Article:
For each part of the window, there are points of restoration policy of which the owner should be aware before soliciting bids from craftspeople. In general, as much original material as possible (especially glass) should be retained. Restoration must retain the structural and artistic integrity of the windows, and interfere with the materials as little as possible. All restoration procedures should be reversible; that is, they must be able to be undone without harm to the windows. Replacement of damaged windows is not considered restoration.
Replacement of broken glass or of glass whose paint is unstable should be avoided if at all possible. There are methods for rejoining broken glass with a minimum of interference with the aesthetic of the window. These methods involve a refined technique of copper foiling or the use of an adhesive. These should be practiced only by qualified craftspeople. Painted details that have been lost should never be replaced on the actual piece of glass either in fired paint or cold (unfired) paint, but on a clear glass plate that is attached to the window with came or foil. Retention of painted pieces is particularly important in faces, hands, feet, and inscriptions even if they are broken. To discard these elements would be similar to cutting out a section of a painting that was damaged.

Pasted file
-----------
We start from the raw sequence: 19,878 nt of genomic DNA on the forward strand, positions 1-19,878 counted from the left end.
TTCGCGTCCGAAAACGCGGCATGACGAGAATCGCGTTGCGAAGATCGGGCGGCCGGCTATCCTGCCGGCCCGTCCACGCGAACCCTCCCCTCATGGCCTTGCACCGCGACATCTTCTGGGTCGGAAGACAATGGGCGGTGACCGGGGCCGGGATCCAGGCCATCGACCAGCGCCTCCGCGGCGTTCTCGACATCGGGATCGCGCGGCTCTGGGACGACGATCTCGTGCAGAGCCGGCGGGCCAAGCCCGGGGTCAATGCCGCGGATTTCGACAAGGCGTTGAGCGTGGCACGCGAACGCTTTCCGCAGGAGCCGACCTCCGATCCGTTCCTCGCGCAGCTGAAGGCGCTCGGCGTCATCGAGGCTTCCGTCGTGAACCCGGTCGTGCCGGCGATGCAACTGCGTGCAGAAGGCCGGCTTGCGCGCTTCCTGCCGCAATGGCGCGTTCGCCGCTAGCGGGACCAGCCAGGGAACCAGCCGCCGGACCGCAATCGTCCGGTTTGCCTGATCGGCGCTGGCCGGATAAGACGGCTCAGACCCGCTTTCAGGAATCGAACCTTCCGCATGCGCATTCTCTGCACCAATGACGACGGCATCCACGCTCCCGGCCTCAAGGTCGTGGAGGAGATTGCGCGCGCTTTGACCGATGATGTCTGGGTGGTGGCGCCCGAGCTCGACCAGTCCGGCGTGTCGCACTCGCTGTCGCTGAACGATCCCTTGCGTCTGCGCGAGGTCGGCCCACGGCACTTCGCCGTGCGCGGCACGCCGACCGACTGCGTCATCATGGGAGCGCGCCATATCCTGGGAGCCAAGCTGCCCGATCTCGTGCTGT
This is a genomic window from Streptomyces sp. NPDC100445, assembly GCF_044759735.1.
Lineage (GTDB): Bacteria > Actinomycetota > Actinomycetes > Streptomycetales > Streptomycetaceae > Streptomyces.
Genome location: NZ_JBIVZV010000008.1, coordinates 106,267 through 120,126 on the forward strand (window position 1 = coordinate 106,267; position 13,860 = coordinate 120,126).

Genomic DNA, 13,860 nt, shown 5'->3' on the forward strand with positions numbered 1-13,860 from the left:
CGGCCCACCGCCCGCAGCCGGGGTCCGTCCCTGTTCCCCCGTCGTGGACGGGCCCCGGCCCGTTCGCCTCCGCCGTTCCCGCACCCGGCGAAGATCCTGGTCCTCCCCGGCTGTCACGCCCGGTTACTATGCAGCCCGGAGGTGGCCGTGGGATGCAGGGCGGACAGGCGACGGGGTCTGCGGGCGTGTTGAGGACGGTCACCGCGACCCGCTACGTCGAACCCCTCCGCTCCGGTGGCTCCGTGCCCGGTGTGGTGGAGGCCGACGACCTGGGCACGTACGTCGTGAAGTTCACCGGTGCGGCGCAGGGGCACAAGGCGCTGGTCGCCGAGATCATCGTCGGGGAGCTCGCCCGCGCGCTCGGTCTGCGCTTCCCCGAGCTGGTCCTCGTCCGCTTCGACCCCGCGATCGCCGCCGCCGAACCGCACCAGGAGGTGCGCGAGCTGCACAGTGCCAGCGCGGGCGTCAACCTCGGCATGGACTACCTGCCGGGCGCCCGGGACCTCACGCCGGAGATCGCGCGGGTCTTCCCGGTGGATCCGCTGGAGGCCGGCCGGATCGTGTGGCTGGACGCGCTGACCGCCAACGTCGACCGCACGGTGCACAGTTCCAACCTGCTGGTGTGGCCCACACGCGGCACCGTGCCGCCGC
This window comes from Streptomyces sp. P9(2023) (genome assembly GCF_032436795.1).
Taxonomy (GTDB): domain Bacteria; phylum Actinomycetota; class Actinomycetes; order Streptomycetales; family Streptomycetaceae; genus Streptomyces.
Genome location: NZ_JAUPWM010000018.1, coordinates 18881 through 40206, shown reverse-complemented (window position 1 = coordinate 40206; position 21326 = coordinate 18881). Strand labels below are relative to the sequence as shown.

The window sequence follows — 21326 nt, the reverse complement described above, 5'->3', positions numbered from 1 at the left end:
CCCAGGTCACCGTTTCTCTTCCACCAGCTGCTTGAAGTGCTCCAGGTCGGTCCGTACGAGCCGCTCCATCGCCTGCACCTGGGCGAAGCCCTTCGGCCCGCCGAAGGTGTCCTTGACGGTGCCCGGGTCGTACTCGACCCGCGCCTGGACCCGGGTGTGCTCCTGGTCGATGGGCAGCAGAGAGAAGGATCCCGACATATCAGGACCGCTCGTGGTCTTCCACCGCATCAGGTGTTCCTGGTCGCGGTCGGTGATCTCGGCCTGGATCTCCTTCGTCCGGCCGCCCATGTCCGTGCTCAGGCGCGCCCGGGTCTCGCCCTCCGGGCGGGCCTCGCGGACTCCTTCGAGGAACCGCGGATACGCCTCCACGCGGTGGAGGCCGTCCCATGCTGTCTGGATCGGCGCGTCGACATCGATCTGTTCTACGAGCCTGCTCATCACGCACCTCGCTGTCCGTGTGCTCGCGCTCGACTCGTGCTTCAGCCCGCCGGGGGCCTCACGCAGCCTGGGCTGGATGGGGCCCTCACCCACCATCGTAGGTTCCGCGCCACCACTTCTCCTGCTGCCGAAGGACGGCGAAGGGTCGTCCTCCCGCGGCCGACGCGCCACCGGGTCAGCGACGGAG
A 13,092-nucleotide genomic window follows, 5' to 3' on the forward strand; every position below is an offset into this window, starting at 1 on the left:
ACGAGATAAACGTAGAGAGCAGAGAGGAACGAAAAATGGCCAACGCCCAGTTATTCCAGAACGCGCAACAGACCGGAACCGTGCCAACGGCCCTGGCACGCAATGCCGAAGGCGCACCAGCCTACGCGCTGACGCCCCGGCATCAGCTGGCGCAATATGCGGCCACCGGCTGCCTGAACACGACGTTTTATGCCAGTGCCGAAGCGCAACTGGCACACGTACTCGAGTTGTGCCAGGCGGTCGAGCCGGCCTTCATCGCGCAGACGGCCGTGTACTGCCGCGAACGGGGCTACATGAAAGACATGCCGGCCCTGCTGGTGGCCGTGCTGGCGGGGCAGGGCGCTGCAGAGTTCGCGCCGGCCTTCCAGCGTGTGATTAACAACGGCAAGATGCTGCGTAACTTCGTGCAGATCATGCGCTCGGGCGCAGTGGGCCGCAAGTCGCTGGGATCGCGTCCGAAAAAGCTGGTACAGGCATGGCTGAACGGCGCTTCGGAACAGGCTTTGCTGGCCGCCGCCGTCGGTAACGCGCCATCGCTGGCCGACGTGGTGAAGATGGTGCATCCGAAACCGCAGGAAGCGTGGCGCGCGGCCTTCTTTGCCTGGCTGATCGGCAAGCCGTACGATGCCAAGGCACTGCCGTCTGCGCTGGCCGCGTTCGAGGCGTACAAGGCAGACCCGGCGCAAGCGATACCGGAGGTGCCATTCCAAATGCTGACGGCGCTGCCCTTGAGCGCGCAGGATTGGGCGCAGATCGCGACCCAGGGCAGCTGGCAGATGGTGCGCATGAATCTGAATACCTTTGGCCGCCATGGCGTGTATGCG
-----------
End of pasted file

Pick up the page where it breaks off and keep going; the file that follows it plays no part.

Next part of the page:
If glass is missing, new glass should match the old in color, texture, and thickness. Newly painted decoration should replicate the old decoration exactly in color and application. The style must be that of the original artist, not of the restorer. All replacement pieces should be signed and dated with diamond scribe beneath the cames.
Lead came often must be replaced because it is too deteriorated to save. When a panel must be releaded, the new came should match the old precisely in every dimension and in profile. This is also true if cames of other materials require replacement. Whenever a window is releaded, new putty is applied beneath the cames to seal the window.
Additional saddle bars may be necessary to keep your window from sagging. These should be the same dimension and shape as the originals, and should be tied or soldered to the panels. If they are of iron or steel, they should be painted with corrosion-inhibiting paint. Flat bars soldered to the panel should be avoided, since they can tear the came.